Wednesday, February 29, 2012


As I sit here on a nice, calm morning, writing a book that opens in an ice storm, I can't help but remember the ice storm in March of `91, the "Mother of all Ice Storms" they called it.

It came.

It froze.

It piled an unbelievable amount of ice on everything, shrouding our world in bright, glass-like ice. Amazingly beautiful and deadly. Trees crashed under the weight of the ice, bringing down electric lines everywhere. The sound of trees crashing in the dark night, rolling off rooftops, or caving them in, was like no other sound I've ever heard. And it went on for hours and hours.

 There was no communication. No light. No heat. No way to get gasoline because the roads were all blocked with timber and electric lines. No way to run the gasoline pumps if you got to a gas station. Grocery stores full of food had to throw out all perishables. We had batteries for our old radio and that was the only source of communication we had.

We were one of the lucky ones. Our power was restored on day four. Many were out for 10-12 days... And the temperature outside was in the 30's.... Which meant if you didn't have an alternate source of heat, your inside temperature wasn't much better.

Remembering that storm is like recalling where you were when the Challenger disaster occurred. Or when President Kennedy and Martin Luther King were shot. Or when Princess Diana died.

That storm taught me so many things. As the years moved on, we installed a beautiful wood-burning stove for heat. We had natural gas run to the house and replaced our old electric kitchen stove with gas. We keep an extra tank of propane in the garage for the outdoor grill.

It took a lot of years, but we were determined to never let our family be cold and hungry and helpless again.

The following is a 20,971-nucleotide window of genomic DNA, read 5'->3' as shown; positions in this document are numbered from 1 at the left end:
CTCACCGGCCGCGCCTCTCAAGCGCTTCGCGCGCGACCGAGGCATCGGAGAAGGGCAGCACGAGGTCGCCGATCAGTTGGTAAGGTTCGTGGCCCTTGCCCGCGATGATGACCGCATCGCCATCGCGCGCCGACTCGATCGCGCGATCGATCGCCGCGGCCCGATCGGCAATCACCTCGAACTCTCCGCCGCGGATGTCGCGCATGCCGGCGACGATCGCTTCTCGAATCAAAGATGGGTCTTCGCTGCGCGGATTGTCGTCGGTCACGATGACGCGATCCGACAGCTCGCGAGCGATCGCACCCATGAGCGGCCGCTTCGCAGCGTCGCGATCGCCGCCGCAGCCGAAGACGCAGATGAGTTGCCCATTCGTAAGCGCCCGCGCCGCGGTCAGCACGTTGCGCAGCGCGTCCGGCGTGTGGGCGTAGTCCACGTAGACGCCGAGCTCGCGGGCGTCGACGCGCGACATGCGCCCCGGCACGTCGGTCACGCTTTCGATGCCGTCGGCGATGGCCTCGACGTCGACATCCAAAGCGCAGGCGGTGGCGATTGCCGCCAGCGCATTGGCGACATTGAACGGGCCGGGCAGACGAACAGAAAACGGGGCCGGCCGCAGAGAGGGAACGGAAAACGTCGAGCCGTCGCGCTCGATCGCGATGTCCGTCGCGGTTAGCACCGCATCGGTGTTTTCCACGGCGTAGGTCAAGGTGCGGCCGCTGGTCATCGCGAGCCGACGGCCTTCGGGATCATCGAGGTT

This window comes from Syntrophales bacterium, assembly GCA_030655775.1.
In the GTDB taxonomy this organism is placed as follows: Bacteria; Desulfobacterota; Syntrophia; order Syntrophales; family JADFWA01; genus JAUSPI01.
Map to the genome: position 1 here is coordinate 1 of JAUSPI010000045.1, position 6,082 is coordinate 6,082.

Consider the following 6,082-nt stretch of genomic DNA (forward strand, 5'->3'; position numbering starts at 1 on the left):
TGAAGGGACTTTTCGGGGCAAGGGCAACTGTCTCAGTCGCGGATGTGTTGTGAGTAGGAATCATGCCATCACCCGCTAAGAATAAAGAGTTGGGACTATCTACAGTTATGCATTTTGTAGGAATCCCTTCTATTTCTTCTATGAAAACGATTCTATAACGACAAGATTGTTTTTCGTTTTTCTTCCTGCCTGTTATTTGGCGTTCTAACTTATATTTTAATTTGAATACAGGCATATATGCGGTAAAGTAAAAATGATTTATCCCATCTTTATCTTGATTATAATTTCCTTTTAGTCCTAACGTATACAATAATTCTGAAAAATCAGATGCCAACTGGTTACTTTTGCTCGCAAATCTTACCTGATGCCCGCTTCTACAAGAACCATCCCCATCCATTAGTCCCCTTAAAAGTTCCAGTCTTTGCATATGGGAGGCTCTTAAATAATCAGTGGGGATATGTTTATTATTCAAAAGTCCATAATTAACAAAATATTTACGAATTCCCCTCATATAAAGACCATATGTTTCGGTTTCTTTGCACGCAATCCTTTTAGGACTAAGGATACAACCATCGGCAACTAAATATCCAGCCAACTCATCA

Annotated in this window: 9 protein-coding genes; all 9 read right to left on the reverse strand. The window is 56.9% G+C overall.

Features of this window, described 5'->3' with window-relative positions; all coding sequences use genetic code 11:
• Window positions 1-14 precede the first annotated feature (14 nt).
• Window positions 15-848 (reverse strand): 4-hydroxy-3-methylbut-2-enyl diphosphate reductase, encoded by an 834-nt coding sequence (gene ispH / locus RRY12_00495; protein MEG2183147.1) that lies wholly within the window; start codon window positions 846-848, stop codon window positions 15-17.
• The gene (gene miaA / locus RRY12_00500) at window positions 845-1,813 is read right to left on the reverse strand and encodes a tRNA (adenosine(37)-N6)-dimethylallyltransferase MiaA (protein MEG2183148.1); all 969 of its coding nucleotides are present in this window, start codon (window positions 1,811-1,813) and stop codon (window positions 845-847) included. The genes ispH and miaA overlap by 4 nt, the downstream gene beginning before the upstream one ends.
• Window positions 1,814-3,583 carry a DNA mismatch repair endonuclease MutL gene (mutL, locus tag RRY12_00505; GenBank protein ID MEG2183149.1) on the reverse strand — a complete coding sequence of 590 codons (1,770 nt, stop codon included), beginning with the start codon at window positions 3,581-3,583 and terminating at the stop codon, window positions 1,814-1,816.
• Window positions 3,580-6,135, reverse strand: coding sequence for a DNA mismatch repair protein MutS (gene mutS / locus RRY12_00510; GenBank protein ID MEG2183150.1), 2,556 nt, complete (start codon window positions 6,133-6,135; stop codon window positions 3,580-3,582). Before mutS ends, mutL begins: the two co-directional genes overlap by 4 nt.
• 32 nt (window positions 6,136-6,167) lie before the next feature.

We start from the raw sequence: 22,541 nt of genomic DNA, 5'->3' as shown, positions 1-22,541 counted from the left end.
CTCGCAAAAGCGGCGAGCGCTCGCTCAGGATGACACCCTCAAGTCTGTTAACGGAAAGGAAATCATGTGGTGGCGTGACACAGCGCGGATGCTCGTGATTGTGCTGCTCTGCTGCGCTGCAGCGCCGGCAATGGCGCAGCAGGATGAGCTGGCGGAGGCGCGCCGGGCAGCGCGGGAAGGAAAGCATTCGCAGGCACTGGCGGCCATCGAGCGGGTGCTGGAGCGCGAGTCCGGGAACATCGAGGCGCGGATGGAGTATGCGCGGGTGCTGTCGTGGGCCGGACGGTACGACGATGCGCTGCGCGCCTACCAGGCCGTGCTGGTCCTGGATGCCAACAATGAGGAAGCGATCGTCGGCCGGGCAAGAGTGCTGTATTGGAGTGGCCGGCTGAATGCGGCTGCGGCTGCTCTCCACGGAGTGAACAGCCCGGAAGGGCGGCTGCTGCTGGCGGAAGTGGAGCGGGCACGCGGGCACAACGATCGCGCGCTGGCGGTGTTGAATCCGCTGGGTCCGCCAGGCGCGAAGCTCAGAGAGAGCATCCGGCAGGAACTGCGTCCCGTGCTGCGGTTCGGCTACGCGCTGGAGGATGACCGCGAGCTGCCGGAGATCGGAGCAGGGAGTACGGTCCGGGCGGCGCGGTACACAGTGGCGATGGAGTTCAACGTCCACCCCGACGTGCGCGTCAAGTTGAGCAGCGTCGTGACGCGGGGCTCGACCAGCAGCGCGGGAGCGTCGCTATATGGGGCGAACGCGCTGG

So now, writing this story, I know what ice storms do. I know the problems and injuries that occur. I can write about them without too much research because I lived it.

But I'm thanking God, our Father, for this chilly peaceful morning because it's calm. And I've developed a whole new respect for calm!


  1. I remember that we hardly slept that night because of the trees cracking beneath the weight of the ice. Every time I would start to drift off, another crack/creak would startle me awake. The 4 of us walked up to our local grocery store, skirting branches and wires, but I don't even remember why we went up--maybe for batteries. Just in case. We were most fortunate because we never lost power; we would not have had an alternate source of heat had we done so. Just wondering now what March has in store for us this year after this crazy, less-snow-than-normal winter...
    Blessings, Ruthy... :)

  2. Melanie, writing this book with March bearing down on us is putting me in the "be prepared" frame of mind, but then I look at how much better prepared we are now... Heat. Food. Candles and lanterns for light. Did I mention food??? ;)

    I feel like if something were to happen, we'd be fine. Whiny... :)

    But fine!

  3. Calm is good! I recall hearing about ice storms in eastern Canada a couple winters ago and seeing the damage on TV, but I've never lived through anything remotely like that. We've had windstorms that brought down a few trees, but living rurally means being prepared for that reality, and we have a generator, a wood-burning fireplace and the other essentials to cope. I think the longest our power has been out is four days. We felt like a pioneer family, hunkered down around the fireplace in the evenings, playing card games by coal oil lamplight.

  4. I remember that storm, Ruthy. We weren't affected here in Brooklyn, but I remember how bad it was.
    I'm so glad you are able to make something good come of it.

  5. Carol, you're prepared already! That's awesome. I don't think I had ever considered being out of power for an extended period of time. Then we had that "brownout" on the East Coast and then the ice storm. It didn't take a rocket scientist to figure out I needed to make some changes!

    And Mary, I'm glad you remembered it! They called it one of the most devastating natural disasters of all time because it hit a densely populated area and just stayed... It was a long time before any kind of order was returned. So this is a labor of love to make a book out of that experience.

    How many people shall I kill????

    That just seems so WRONG! ;)

  6. Ruthy, I experienced something similar with Hurricane Ike in 2008. We were without power for 10 days and that was a short wait. You do learn a lot about yourself, each other, and how the worst of times can bring out the best, and worst, in everyone. And as to how many people you should kill? Go with what you feel =)